It’s that time of year again. And by that time of year I mean when DirecTV subscribers get automatically billed for their NFL Sunday Ticket packages. Maybe it’s the the $350-plus package that allows fans access to Fantasy Zone and Red Zone, or its the minimum streaming package at $200 but it’s a nice hit to the wallet either way. For years, DirecTV has used Sunday Ticket as a way to entice people to buy the entire satellite service. There were some thoughts that with AT&T purchasing DirecTV, Sunday Ticket may be more wide-spread and it looks like it will be, with a caveat. See below from the DirecTV Sunday Ticket streaming site:
*NFLSUNDAYTICKET.TV service is only available to non-DIRECTV customers who live in select multi-dwelling unit buildings (apartments, condos, etc.) nationwide in the U.S. where DIRECTV service is not available, live in select areas within various metropolitan cities, live in a residence that has been verified as unable to receive DIRECTV satellite TV service due to obstructions blocking access to satellite signals, or are college students. NFLSUNDAYTICKET.TV U only available to students actively enrolled in post-secondary educational institutions.
I know, what does this mean in english? It means some cord cutters are in luck while others are unfortunately going to have to head to their local bar if they want to catch an out of market game. Student cord cutters are the big winner because they can sign up for Sunday Ticket streaming and get a pretty big discount to their subscription.
It’s still weird. My apartment in Los Angeles — which already has a DirecTV subscription — is eligible for the streaming only option. This means I could save money by streaming now I know there are no repercussions to cutting the cord as a whole. I purchase NBA League Pass digital, and MLB.tv, and am eligible for Sunday Ticket streaming. I could just cut the cord with PS Vue and save money on my overall bill.
Now contrast that to my childhood home. It is not eligible for the streaming package. My parents are old school and will never cut the cord — explaining Netflix to them was like trying to learn how to read Sanskrit in a day. The house is a Comcast house, but that doesn’t mean my fantasy football obsessed father wouldn’t be interested in a streaming option for every game. The house is not eligible for the streaming package, so the discussion is moot. Just some missed revenue for DirecTV and AT&T.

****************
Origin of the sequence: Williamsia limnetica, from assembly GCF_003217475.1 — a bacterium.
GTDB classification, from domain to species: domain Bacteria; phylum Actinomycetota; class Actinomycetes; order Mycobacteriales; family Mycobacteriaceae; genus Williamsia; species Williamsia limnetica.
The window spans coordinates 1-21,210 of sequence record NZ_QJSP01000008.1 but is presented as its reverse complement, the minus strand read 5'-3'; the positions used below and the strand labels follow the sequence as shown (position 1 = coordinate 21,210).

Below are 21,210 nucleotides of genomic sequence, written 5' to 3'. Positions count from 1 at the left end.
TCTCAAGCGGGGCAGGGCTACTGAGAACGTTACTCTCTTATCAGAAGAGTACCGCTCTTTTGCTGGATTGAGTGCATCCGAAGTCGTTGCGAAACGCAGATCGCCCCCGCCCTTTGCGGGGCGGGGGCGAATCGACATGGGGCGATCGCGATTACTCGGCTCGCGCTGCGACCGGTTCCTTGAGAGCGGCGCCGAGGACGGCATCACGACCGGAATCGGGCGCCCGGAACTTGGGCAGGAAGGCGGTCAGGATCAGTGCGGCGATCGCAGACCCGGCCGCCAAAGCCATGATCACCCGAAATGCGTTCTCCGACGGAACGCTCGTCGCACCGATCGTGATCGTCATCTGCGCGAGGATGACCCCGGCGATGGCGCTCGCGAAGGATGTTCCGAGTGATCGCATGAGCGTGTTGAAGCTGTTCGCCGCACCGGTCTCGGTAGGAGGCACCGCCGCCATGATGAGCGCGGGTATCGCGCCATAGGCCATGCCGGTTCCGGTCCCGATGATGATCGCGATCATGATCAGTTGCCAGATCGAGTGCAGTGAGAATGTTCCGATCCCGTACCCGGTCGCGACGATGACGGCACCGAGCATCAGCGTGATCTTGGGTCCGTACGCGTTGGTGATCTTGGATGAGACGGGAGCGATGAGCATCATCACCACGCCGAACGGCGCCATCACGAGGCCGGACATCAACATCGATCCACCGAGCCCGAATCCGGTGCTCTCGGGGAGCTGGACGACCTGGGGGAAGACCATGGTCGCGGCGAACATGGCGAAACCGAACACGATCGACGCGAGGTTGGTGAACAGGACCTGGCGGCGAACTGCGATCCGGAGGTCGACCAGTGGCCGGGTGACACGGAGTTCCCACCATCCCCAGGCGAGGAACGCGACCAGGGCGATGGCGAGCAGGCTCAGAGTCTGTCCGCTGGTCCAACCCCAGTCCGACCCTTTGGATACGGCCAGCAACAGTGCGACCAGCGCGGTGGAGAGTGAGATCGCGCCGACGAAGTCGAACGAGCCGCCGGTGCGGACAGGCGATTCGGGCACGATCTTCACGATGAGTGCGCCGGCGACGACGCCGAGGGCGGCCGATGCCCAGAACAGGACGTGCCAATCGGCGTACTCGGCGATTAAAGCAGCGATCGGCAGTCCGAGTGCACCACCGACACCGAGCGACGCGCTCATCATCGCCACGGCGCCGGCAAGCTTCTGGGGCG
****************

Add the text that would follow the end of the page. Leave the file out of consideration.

Nevermind if the house was a cord-cutting home, but eligible for DirecTV. Then the argument would be that DirecTV wants to convert the cord cutter back to the satellite provider. That isn’t happening. That’s another $200-$350 out the door. When cable and satellite providers make this hard stand they are essentially throwing money out the window. Cutting off their nose to spite their face.
DirecTV has the right. It paid a pretty penny to keep exclusive Sunday Ticket rights. Historically it was a differentiation point, and it probably got them a few extra subscribers. Times are different now. Cord cutters are growing, so why not try and take some ancillary revenue off this new generation. Here’s a thought: if someone is in a DirecTV available zone and they want Sunday Ticket streaming, don’t immediately say no unless they get DirecTV. Charge them more than the normal rate. Fans may pay upwards to $500 for the package rather than $50-$100 at a bar every week. Give your current subscribers a discount — or what looks like a discount — and make both groups happy.
The NFL plays a role in this as well. If they want to grow the game to its $20 billion revenue goal, it should lean on DirecTV to get as many Sunday Ticket subscribers as possible regardless of eligibility. That’s more exposure for players outside of their endemic market and more jersey and apparel sold. It’s more exposure for sponsors and partners with signage. It’s more viewers for advertising partners if they add commercials to Sunday Ticket package. It seems so easy, but no one is executing.
Two years ago we covered the multiple options for Red Zone, Sunday Ticket, cable packages and streaming choices. There was more access for fans in 2014 than there is now, and that makes no sense. DirecTV and AT&T are moving backwards not forwards. It’s that time of year again where one of the top Google searches is how fans can stream NFL games out of market. Where fans try and figure out a way to get more games that they are willing to pay for. It’s that time of year where the NFL, DirecTV and AT&T decide they don’t need the ancillary income or the chance to grow viewership. It’s that time of year.